Last Chance to See (Part 19) July 27, 2011Posted by Lofty Ambitions in Space Exploration.
Tags: Biology, botany, Last Chance to See, Space Shuttle
There is one reason for caring, and I believe no other is necessary. […] And it is simply this: the world would be a poorer, darker, lonelier place without them. ~ Douglas Adams and Mark Carwardine, Last Chance to See
Okay, you’re wondering now, what to do, now you know this is the end. And you know this because Lofty Ambitions can’t pass up the chance to end this series on a prime number, something divisible by only itself and one.
We named this series “Last Chance to See” after the book by the same name by Douglas Adams (also author of The Hitchhiker’s Guide to the Galaxy et al.) and zoologist Mark Carwardine. That book “is about a series of journeys [that team took] to look for some of the world’s rarest and endangered animals.”
Of course, the space shuttle has always been among the rarest of machines. Only six shuttles were built, and one of those was never intended to reach space. Instead, Enterprise was destined to spend its useful life as a test article, repeatedly dropping through the clear, blue California desert sky. While shuttle missions might have seemed, at times over the last three decades, mundane, 135 missions, two of which were not completed successfully, really isn’t that many journeys. By comparison, O’Hare airport can land 112 aircraft in a single hour. If the shuttle had been merely a workhorse, that number of journeys would be the equivalent of commuting to work every day for less than four months. Unless, obviously, you measure the shuttle’s commute in miles instead of roundtrips. Then, it’s a very long way.
Only three orbiters—Discovery, Endeavour, and Atlantis—remain. They are, in fact, all but extinct, no longer fit for their intended purpose and soon to be placed on display at museums. Even as we write this, Endeavour is having its Orbital Maneuvering System (OMS) pods, those bulbous protrusions near the shuttle’s empennage, removed. We saw Endeavour already undergoing such refitting (or unfitting).
Each chapter of the book Last Chance to See, though, is as much about the travels and travails as it is about the animal itself. Likewise, our series about the end of the space shuttle program is as much about the ideas and people (including us) as it is about the machine.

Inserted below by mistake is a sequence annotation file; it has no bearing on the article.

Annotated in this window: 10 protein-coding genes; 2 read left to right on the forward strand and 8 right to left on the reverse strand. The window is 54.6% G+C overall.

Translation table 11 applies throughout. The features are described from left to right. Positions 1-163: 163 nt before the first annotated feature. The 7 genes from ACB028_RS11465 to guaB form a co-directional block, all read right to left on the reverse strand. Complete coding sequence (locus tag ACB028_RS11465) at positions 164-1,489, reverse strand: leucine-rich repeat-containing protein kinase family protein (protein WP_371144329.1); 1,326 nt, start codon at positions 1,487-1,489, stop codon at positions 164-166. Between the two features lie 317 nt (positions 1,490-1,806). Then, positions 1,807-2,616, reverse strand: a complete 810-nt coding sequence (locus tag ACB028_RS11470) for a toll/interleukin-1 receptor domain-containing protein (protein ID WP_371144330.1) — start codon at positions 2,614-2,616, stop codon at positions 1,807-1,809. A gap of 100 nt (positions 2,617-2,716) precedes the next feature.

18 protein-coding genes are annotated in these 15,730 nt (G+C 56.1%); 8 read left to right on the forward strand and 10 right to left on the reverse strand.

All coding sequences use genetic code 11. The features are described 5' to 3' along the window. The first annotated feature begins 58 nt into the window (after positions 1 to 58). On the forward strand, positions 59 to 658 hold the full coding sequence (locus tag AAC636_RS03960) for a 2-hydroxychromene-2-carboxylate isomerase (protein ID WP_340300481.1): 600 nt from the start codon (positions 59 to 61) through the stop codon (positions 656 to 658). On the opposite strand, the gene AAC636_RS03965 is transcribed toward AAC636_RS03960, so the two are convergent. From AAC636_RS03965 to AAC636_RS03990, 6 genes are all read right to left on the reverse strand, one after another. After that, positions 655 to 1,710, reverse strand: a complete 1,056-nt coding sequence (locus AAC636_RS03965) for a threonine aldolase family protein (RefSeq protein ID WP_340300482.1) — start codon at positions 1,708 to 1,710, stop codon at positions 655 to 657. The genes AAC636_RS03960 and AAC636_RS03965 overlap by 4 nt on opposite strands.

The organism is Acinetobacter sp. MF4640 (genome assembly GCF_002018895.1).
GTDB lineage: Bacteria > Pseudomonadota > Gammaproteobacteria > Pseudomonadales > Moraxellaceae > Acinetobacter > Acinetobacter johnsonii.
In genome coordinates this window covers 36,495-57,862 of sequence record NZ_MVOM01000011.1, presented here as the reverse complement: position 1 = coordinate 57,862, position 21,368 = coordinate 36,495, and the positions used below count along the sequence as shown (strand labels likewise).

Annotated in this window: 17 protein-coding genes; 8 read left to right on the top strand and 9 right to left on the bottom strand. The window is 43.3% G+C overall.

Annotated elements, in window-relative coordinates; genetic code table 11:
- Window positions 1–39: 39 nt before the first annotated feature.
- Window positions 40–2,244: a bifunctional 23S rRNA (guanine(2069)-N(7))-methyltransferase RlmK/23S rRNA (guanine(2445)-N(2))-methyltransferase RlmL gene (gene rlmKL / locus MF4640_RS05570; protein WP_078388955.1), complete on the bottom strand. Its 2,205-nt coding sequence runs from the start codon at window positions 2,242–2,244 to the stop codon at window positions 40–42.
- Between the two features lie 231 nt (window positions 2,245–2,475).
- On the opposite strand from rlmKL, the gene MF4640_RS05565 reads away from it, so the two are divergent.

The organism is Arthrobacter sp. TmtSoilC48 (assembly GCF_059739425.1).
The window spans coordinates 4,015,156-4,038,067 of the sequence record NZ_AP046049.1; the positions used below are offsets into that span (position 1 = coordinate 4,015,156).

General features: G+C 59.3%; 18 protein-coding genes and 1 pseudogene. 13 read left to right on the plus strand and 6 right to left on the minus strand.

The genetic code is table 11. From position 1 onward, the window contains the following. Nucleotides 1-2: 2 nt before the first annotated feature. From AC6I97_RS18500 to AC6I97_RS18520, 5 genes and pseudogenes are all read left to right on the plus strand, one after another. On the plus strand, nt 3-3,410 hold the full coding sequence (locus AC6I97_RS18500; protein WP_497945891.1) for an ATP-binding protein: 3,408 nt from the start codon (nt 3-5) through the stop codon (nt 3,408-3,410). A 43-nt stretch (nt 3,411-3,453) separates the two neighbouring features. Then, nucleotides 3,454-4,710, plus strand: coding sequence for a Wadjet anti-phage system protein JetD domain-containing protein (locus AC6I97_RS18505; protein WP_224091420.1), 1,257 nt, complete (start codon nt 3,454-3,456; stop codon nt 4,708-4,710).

Of course, the book Last Chance to See is about endangered species. We do not want to create a false equivalence between a host of endangered animals and the thirty-year shuttle program. Rather, we wanted that work and Adams’s other tomes to serve as touchstones for ideas and the way we talk about things. We started each post in our series with a quote from Adams as a trigger for some of the things we wanted to say about a different subject than they had tackled.
Adams and Carwardine point out, “Extinctions, of course, have been happening for millions of years: animals and plants were disappearing long before people arrived on the scene. But what has changed is the extinction rate.” Our most recent guest blogger, Omar Izquierdo, says something similar: “Good things start and good things end, and the shuttle isn’t an exception.” But what has changed for him and for others on the Space Coast is that the now-indefinite waiting is a new state of affairs; the time between shuttle launches can no longer be “simply prep time.”
But endangered species are not completely beside the point on the Space Coast. Across the river from Titusville, where we stayed during our trips to Florida, lies both Kennedy Space Center and the Merritt Island National Wildlife Refuge. From the pristine stretch of beach, where languorous cranes and pelicans and the occasional eagle drift overhead, and children bend and peer at the wire grids that protect recently lain sea turtle eggs, you can see launch pad 39A, the spot that launched the Apollo and space shuttle missions. At the launch pad, two alligators, their snouts poking through brackish marsh water and leading to vigilant eyes, live in the very small roadside pond.
One day, we drove across Titusville’s sweeping new bridge to catch a peek at the manatees from the observation deck. Manatees are difficult to see, huge dark blobs rolling occasionally to the water’s surface. The skin on our arms and legs, a blood-dappled, welted welter of mosquito success evinced that the suddenly obvious eighty species of mosquitoes, with genus names like Aedes, Anopheles, Culex, Deinocerities, and many more, are perhaps the least endangered species in Florida. (One wide-spread Florida mosquito has the apt genus species name of Aedes vexans—vexed us indeed!). Another day, we drove over to the beach, pausing for turtle after turtle crossing the road.
Some people might argue that space exploration is important enough to overrun the natural landscape in the name of progress. Others might argue that technology should get out of that natural habitat entirely. Neither seems plausible or, at this point, necessary. In fact, after observing the beach town development sprawl of Cocoa Beach, it strikes us that the presence of NASA and the federal government likely had a direct influence on preserving the flora and fauna of Merritt Island. The Space Coast is a place where nature and technology abut each other and have discovered how to coexist.